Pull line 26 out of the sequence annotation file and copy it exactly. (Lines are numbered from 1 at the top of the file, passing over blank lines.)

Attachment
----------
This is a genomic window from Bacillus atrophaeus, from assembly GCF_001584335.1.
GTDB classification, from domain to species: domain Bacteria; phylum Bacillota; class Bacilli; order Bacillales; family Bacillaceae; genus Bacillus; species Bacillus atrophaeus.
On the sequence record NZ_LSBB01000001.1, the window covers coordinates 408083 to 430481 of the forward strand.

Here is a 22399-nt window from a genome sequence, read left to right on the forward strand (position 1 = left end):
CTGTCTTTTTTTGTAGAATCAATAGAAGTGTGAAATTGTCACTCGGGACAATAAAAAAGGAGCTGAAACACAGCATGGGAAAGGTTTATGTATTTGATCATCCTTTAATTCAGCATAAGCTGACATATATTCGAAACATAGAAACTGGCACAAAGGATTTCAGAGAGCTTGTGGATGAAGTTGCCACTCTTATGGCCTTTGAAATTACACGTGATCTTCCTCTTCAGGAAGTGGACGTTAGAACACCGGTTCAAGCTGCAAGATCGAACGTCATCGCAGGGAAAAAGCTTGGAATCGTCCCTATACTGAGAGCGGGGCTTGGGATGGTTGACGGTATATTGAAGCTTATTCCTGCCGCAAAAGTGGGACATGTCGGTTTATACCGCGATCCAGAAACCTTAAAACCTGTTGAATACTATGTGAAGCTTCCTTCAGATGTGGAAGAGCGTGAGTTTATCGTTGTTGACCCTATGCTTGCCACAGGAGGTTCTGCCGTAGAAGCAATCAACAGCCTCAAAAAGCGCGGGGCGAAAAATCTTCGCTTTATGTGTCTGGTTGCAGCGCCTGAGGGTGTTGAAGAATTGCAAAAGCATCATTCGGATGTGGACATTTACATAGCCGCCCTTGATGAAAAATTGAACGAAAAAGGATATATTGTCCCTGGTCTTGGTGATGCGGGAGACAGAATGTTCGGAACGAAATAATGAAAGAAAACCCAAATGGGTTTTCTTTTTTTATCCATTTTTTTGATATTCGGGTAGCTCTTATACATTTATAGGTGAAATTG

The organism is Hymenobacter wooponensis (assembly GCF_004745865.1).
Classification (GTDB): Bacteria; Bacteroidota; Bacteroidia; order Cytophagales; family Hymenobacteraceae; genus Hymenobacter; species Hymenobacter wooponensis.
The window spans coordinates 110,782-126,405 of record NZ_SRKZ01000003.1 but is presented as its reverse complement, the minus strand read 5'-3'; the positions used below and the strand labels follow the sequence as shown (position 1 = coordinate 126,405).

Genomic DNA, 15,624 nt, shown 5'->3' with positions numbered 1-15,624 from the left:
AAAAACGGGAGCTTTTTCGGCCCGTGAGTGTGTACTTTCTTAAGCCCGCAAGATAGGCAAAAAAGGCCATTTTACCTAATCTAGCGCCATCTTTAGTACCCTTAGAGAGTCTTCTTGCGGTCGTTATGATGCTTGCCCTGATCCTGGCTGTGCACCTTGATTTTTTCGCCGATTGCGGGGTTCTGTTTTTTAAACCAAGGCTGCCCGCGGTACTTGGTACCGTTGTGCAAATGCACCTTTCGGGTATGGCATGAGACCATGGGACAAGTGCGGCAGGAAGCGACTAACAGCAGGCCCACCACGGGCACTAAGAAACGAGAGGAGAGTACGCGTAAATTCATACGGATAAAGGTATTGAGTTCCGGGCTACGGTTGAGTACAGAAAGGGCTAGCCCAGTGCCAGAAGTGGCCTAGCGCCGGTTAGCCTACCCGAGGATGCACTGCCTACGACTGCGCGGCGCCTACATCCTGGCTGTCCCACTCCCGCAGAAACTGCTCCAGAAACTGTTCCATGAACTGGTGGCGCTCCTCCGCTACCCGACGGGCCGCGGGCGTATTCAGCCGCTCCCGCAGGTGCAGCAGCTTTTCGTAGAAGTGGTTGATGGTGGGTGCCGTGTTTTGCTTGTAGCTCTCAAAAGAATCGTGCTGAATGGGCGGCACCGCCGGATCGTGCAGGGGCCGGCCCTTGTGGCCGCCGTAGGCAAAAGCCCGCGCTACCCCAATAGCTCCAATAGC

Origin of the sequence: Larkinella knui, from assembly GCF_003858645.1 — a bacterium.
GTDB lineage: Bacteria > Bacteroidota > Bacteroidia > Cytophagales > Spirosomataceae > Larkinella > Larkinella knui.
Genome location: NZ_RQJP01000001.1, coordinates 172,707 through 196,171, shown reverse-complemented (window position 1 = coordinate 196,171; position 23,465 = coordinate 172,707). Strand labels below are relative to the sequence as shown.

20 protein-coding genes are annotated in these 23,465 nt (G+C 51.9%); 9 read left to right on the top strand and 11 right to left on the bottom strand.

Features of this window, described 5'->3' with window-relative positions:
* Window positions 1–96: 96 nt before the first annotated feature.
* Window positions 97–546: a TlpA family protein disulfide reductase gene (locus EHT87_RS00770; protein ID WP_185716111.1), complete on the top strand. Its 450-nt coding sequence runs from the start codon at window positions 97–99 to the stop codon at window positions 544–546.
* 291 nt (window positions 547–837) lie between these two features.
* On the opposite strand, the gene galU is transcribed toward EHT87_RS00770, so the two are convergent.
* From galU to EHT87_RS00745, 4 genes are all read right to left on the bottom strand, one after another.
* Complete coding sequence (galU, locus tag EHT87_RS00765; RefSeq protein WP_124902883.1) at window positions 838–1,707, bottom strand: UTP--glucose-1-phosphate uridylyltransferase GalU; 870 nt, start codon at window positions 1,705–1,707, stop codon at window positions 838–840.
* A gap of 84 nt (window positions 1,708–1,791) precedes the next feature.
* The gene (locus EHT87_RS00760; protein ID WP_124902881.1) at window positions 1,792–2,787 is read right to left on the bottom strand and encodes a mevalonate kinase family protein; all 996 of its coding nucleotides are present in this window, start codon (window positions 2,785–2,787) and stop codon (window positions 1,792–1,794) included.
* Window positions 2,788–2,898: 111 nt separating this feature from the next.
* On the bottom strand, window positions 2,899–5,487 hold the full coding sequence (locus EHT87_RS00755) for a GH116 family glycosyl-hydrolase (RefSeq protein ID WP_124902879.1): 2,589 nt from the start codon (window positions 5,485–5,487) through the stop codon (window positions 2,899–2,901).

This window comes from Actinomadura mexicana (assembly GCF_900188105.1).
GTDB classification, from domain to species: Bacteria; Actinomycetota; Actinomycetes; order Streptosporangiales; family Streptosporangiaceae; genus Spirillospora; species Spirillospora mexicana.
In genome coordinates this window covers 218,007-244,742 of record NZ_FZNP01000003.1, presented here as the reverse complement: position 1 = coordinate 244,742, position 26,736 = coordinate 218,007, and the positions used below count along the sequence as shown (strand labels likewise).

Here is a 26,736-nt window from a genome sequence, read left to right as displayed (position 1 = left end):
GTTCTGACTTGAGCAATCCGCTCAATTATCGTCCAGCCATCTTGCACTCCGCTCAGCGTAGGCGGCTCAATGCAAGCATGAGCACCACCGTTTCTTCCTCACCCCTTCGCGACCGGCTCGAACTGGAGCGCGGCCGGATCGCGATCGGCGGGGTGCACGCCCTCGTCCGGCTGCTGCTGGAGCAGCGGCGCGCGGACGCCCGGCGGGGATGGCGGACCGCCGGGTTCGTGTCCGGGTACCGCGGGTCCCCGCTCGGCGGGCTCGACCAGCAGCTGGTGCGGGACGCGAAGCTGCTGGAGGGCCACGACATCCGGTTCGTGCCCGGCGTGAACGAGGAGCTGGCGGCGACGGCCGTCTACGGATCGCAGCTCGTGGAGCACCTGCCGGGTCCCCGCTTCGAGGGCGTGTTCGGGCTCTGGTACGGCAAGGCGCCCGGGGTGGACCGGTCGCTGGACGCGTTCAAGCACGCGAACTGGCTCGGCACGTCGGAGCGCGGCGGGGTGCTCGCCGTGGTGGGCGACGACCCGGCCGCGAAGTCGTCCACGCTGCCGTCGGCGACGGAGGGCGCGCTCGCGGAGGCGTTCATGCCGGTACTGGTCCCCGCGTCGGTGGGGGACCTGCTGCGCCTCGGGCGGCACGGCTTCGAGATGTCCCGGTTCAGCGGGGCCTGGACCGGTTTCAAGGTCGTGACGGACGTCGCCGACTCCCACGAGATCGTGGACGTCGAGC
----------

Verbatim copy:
This window comes from Actinomadura mexicana (assembly GCF_900188105.1).